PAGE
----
To be nosei b’ol im chaveiro means that when we speak to others, we are thinking about how they are hearing what we’re saying, using our deep emotional awareness to understand not only ourselves, but others. To make sure that we are not coming across in a way that offends, or that is insensitive.

I’d like to conclude with a powerful idea that I heard this past week from Rabbi Joey Rosenfeld. The Talmud teaches us that someone who is drunk is not allowed to pray. The simple understanding of that is that praying while intoxicated is disrespectful. But there is an additional layer to this law taught by one of the great Chassidic thinkers, Rabbi Mordechai Yosef Leiner, otherwise known as the Izhbitzer. He taught as follows:

Conceptually, to be drunk or to be high means that you have transcended the worries, the cravings, the lack in this world. To be high means you’re floating above it all. That’s why the addict gets high. They don’t like the drugs or the alcohol. He or she is attempting to escape the brokenness of the world.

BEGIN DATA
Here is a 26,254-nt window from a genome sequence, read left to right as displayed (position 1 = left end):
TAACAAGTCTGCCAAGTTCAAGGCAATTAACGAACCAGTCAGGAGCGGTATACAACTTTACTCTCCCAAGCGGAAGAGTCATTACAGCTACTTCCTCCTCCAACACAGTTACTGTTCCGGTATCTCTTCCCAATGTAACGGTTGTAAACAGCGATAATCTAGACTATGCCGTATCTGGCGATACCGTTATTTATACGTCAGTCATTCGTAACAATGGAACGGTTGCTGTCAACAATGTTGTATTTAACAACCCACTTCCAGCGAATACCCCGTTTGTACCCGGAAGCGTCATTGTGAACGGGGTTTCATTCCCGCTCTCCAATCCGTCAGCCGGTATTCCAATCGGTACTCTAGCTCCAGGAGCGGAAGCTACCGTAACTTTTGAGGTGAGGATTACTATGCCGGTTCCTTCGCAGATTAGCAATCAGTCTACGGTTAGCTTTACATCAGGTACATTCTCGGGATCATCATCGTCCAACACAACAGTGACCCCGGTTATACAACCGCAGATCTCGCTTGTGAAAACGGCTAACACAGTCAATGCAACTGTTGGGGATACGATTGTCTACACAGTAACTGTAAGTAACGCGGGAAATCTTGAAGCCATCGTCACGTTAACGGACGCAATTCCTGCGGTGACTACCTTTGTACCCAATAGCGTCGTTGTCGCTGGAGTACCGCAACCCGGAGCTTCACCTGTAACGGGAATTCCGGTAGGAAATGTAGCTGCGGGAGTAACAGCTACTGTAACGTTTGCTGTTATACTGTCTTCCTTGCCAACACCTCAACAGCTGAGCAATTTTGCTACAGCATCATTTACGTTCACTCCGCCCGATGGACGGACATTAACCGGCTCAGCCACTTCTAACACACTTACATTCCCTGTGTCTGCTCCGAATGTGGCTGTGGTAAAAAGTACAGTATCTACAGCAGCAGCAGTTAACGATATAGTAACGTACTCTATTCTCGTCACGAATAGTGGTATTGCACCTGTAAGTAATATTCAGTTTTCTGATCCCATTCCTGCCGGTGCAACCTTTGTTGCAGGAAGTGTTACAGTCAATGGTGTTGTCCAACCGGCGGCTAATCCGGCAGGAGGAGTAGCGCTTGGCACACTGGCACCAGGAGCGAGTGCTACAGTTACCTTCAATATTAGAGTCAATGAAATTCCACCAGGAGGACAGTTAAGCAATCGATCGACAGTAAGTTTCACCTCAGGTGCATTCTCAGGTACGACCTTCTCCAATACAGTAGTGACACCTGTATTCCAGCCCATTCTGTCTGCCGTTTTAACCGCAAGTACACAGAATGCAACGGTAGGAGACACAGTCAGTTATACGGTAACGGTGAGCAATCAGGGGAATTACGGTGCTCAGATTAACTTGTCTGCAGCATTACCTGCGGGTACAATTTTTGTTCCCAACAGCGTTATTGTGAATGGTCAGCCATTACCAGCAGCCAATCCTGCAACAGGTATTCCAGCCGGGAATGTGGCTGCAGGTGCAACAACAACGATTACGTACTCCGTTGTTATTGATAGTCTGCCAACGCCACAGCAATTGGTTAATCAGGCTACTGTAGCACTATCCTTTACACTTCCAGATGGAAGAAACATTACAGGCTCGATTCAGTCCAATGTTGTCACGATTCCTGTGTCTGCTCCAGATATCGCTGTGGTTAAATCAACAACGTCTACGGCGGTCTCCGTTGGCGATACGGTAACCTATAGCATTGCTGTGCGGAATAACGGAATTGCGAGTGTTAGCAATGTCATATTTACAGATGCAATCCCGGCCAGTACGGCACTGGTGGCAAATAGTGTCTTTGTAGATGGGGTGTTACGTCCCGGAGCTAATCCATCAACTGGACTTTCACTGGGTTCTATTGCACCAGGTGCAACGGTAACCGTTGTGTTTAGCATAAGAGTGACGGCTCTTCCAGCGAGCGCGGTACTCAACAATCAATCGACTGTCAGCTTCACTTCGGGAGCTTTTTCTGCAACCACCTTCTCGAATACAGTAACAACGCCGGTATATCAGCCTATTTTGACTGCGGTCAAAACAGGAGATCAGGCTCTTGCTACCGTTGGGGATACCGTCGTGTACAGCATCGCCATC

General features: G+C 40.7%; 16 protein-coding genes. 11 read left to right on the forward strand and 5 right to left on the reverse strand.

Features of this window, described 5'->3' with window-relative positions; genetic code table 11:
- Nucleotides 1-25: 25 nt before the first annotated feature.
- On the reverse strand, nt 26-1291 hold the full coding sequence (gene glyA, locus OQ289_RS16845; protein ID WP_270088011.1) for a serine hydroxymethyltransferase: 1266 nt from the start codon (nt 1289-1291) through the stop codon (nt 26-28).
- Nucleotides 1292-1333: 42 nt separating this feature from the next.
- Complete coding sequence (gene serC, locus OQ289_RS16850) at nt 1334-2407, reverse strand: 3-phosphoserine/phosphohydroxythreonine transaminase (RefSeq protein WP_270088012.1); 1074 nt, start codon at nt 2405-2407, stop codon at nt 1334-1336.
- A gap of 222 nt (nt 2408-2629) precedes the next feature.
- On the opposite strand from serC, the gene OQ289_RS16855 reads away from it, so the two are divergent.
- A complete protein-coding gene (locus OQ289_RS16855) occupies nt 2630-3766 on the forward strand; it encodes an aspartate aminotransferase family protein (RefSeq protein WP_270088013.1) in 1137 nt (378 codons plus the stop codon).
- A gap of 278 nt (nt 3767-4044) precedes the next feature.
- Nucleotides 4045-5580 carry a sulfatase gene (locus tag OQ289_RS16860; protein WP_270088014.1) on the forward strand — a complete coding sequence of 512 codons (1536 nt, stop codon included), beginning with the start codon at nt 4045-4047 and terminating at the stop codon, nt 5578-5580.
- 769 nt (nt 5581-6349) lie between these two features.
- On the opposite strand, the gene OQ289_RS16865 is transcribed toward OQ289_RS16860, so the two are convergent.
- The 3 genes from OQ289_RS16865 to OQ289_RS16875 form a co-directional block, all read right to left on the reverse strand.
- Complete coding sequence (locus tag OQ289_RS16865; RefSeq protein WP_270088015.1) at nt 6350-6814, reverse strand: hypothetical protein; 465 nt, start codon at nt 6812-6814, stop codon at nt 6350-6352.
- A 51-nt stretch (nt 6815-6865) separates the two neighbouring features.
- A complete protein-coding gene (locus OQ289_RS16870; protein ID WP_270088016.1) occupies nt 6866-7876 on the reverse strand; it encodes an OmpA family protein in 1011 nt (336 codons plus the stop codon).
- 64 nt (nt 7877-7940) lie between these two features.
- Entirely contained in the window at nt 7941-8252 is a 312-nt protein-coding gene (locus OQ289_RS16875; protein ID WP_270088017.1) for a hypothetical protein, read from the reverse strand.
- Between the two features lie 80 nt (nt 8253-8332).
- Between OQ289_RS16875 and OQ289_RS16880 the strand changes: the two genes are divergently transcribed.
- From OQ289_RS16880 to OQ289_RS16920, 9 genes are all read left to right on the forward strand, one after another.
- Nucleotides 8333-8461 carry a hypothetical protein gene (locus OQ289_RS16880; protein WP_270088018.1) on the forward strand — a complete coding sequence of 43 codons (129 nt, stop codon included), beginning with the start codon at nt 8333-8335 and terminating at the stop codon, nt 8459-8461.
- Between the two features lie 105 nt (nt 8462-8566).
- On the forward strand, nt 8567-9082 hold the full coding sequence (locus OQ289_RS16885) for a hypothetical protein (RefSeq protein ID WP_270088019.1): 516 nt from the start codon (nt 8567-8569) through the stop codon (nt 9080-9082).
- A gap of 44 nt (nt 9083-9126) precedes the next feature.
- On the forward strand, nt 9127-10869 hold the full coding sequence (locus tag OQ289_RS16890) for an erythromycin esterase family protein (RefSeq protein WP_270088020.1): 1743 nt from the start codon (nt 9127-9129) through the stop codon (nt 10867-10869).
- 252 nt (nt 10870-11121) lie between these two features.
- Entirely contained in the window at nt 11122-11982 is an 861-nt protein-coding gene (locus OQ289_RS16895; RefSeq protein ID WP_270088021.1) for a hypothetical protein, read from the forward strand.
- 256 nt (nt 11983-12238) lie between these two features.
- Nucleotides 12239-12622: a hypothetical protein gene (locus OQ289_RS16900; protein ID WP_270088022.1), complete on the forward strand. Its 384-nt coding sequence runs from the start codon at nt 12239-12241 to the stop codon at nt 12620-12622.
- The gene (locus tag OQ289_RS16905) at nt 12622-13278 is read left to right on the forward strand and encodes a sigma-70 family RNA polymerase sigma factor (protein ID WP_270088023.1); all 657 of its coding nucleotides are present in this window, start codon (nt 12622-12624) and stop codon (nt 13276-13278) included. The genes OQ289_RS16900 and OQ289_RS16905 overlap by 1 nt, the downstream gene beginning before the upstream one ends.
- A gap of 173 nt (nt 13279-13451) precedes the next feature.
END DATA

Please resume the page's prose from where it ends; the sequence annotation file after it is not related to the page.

But tefilah, prayer, the essence of our connection to our Creator, stems from a place of brokenness. We can only reach out to G-d, and we can only reach out to a better version of ourselves, when we’re sober; when we recognize how the world is not whole, how everything is not the same, how lacking we are, and how lacking the people around us really are.

But tragically, we’re all shikuur, we’re all drunk, in that we’re floating above the the pain of this world, and we refuse to acknowledge that there’s anything beneath the surface.

The mystics explain that Megilas Esther should be read as megaleh ha’hester, it is meant to reveal that that is hidden, that that we normally scroll over. Megilas Esther, literally the scroll of Esther, is in actuality, the anti-scroll. Look beneath the mask. Live beyond the surface.

What the Izhbitzer is teaching us is that to, so to speak pray, to live a spiritual life, one needs to sit – to sit in silence – with the fact that over 300 people will most probably be murdered in downtown Baltimore by the end of the year. To sit in silence with the fact that 159 people on a regular plane, lost their lives in a blink of an eye. To sit in silence with the fact that 49 innocent religious men and women were mowed down while they were doing exactly what we’re doing here today. To sit with that. To feel it.

To live a spiritual life means that we recognize the brokenness of the world, within and without.

And with that sober view, we strive, with speech, with prayer, and with action, to do whatever we can to change it.